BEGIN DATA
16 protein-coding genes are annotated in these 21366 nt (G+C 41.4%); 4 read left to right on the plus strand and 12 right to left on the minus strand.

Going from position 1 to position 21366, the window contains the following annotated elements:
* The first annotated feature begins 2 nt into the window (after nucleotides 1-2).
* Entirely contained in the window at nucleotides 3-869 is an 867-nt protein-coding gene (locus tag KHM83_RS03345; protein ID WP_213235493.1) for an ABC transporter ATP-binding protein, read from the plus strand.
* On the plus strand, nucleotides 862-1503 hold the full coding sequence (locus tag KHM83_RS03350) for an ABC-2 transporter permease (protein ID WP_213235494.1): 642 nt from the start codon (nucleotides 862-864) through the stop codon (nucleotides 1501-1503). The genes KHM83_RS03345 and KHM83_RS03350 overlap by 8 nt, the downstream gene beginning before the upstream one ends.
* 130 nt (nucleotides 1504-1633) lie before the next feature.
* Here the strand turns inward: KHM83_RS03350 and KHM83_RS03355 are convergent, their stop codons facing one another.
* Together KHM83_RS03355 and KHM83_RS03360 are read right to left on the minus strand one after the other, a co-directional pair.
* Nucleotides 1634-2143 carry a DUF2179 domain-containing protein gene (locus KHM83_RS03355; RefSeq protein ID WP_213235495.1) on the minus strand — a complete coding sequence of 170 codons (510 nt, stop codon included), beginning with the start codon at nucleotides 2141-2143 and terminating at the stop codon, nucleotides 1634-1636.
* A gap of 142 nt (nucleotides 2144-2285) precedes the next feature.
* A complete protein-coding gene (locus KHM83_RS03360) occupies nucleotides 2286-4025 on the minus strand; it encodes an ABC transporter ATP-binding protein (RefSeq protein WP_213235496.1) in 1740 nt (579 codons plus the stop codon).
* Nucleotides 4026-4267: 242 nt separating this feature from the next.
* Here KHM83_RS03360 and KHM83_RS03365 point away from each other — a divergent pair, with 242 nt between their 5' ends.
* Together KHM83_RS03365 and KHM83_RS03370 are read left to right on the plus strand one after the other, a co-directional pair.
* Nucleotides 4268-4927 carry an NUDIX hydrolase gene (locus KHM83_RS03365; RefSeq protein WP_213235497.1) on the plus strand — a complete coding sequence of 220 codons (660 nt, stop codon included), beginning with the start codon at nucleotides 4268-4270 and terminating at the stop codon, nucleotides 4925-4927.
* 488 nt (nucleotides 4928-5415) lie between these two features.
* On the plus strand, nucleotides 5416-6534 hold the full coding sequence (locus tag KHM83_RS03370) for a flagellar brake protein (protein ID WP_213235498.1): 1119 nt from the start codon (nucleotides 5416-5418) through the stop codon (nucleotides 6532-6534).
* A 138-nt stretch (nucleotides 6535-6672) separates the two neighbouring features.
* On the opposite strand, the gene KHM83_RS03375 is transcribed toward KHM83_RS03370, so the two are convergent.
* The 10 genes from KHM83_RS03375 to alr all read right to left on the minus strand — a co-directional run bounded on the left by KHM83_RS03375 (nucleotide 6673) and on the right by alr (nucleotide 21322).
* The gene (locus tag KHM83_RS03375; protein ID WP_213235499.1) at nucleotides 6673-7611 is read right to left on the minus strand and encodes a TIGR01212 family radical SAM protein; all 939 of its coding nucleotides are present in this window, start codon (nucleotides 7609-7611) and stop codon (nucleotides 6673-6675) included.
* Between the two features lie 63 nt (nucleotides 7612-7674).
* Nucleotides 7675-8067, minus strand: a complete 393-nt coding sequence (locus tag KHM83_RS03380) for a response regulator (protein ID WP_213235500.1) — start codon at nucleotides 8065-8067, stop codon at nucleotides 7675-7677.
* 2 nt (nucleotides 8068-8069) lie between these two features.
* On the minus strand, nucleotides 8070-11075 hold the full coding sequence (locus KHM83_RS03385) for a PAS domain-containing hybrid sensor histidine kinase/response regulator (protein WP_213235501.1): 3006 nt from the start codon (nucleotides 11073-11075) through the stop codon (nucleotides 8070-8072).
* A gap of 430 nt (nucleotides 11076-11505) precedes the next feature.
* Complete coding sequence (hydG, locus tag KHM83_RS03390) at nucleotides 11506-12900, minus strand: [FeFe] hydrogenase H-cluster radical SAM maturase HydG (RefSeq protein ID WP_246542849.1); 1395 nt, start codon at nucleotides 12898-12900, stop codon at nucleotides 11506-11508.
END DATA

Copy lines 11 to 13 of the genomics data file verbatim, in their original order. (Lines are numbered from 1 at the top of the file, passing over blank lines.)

* A complete protein-coding gene (locus KHM83_RS03360) occupies nucleotides 2286-4025 on the minus strand; it encodes an ABC transporter ATP-binding protein (RefSeq protein WP_213235496.1) in 1740 nt (579 codons plus the stop codon).
* Nucleotides 4026-4267: 242 nt separating this feature from the next.
* Here KHM83_RS03360 and KHM83_RS03365 point away from each other — a divergent pair, with 242 nt between their 5' ends.